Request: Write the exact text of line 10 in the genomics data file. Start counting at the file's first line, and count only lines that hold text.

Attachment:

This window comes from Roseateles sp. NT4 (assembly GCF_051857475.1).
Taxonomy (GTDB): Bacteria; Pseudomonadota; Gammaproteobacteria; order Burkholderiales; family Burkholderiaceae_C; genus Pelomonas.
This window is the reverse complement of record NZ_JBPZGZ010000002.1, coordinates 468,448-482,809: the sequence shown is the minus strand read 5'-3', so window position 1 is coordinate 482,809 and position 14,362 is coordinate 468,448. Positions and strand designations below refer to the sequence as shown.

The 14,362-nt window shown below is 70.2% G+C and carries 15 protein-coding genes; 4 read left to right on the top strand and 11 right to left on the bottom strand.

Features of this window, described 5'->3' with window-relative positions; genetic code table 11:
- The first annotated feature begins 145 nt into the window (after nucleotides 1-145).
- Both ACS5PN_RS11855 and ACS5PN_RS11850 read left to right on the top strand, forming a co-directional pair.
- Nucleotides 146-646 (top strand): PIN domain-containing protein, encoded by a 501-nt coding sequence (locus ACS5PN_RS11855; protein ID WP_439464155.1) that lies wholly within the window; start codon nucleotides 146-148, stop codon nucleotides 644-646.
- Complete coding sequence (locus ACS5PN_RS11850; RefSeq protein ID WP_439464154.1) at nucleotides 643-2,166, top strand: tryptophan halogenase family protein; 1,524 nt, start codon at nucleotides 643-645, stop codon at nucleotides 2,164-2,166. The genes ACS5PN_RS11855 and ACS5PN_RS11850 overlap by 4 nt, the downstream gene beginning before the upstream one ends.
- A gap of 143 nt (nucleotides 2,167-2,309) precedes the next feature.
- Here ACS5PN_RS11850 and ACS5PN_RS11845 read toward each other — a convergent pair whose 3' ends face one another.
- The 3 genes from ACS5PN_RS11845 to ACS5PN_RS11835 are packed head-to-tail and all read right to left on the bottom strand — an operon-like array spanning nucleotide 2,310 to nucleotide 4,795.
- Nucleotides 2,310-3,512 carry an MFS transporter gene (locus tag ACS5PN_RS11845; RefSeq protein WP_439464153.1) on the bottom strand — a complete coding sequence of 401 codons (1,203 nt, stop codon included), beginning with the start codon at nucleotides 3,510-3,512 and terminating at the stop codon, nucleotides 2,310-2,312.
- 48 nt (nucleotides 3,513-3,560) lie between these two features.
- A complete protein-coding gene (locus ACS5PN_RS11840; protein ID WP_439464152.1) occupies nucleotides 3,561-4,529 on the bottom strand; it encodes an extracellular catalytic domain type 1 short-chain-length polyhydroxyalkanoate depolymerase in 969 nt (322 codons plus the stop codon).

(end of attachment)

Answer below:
- A gap of 143 nt (nucleotides 2,167-2,309) precedes the next feature.